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Example with nonsensical language, but relevant syntax:

The authors have emphasized (a) how to study the skrill, (b) where to chip the transom and (c) how children ask questions, in order to illustrate the problem.

I understand that, as in my title question, there is generally no comma before a subordinating conjunction like in order to. However, without a comma here, the subordinate clause would be ambiguous as to whether it was subordinate to "The authors have emphasized..." or "(c) how children ask questions." Is it thus acceptable?

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The answer to your question is 'yes'. Clarity should always take precedence over slavish adherence to rules that may or may not have a reasonable justification. (In other words, the precise context should be paramount when deciding on whether a given convention ought to be followed.)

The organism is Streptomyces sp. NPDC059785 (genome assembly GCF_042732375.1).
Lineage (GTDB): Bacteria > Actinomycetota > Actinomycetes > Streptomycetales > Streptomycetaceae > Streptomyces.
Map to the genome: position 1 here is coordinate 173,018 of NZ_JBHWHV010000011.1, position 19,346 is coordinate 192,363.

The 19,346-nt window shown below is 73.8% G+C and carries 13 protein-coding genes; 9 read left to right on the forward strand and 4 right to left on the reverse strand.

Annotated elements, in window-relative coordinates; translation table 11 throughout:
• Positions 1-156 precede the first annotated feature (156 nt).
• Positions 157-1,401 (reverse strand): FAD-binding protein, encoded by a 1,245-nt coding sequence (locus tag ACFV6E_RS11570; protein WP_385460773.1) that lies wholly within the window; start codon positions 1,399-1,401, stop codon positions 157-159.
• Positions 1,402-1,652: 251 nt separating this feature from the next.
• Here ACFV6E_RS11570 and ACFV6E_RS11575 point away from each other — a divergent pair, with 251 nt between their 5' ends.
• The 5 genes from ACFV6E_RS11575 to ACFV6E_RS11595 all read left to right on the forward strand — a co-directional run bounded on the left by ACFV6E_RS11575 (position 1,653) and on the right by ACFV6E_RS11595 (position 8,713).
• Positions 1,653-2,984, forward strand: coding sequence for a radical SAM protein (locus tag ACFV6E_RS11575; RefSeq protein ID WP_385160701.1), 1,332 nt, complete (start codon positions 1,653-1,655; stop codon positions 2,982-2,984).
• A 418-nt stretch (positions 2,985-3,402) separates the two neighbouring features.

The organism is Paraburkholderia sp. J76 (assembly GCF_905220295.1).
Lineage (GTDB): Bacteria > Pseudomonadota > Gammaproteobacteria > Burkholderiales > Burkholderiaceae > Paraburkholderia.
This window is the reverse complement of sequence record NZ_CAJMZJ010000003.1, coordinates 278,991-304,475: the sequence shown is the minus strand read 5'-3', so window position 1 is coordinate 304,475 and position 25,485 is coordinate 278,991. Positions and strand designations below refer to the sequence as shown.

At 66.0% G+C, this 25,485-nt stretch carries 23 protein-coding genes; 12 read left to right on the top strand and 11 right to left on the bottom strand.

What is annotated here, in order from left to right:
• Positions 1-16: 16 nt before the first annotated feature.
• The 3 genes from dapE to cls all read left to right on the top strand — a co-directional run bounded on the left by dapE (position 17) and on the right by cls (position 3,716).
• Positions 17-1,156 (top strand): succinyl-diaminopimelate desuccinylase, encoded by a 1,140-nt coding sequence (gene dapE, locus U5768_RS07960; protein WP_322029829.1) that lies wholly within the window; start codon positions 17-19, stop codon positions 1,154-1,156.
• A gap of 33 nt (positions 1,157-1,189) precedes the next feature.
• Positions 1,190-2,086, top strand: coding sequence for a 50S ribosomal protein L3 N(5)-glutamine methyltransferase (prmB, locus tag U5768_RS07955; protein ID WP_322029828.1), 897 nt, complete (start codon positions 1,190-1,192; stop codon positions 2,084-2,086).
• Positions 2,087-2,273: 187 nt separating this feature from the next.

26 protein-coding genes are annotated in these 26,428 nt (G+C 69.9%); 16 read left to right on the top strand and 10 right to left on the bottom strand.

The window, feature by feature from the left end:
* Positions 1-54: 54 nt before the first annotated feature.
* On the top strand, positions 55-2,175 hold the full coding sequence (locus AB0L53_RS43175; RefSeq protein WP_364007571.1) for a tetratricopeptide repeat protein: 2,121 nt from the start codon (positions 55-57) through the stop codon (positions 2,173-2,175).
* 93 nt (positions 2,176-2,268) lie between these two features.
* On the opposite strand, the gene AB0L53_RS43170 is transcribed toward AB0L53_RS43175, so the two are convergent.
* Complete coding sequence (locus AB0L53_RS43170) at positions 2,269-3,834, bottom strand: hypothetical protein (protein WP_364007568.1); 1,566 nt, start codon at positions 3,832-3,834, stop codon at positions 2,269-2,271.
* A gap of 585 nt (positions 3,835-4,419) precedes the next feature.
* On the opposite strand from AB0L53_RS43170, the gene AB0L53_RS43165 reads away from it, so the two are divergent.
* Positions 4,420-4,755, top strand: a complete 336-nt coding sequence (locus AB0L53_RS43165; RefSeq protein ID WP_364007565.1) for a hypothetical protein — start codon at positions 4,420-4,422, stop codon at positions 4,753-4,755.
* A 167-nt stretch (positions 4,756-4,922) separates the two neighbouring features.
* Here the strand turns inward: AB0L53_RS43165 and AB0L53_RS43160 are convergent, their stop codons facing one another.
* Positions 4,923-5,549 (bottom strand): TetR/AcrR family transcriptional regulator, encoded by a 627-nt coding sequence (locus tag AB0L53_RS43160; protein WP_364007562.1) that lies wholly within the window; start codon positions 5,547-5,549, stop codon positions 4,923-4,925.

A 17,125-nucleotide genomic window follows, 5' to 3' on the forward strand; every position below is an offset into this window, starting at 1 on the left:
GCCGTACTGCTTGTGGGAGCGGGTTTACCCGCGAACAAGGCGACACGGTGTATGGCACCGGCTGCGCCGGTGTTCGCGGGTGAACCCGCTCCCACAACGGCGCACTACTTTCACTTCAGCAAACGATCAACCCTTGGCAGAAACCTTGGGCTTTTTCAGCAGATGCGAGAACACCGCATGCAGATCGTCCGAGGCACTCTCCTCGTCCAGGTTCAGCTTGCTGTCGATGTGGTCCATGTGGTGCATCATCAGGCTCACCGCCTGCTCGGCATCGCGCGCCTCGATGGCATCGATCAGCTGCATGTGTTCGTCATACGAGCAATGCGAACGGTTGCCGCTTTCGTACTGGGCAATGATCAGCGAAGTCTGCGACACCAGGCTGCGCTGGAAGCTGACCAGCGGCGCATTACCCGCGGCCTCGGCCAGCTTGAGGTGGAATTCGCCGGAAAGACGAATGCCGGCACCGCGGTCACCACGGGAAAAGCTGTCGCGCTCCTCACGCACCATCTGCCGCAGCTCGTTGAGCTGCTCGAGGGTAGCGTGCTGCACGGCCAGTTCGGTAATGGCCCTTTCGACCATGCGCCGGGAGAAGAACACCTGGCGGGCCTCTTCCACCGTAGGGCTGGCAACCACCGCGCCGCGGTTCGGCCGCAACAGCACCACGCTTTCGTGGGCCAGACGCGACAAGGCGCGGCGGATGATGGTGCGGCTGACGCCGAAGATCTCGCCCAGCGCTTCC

However, if you suspect that your readers might object to your usage of the comma here, you could reorder the clauses as follows and thereby skirt the issue entirely:

In order to illustrate the problem, the authors have emphasized (a) how to study the skrill, (b) where to chip the transom[,] and (c) how children ask questions.

The comma I inserted after transom is optional.

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  • Thank you, Erik! I'd like to vote up your answer, but that requires a higher reputation than I, as a complete newcomer, have.
    – Eddinger
    Dec 15 '14 at 0:51
  • @Eddinger - No worries. I was glad to be able to help. :)
    – Erik Kowal
    Dec 15 '14 at 0:53
  • I'll upvote. It's cheaper than posting you a pack of mince pies. Dec 15 '14 at 3:51
  • @Edwin - Thank you. (But you could email me the recipe for nothing. :)
    – Erik Kowal
    Dec 15 '14 at 3:54

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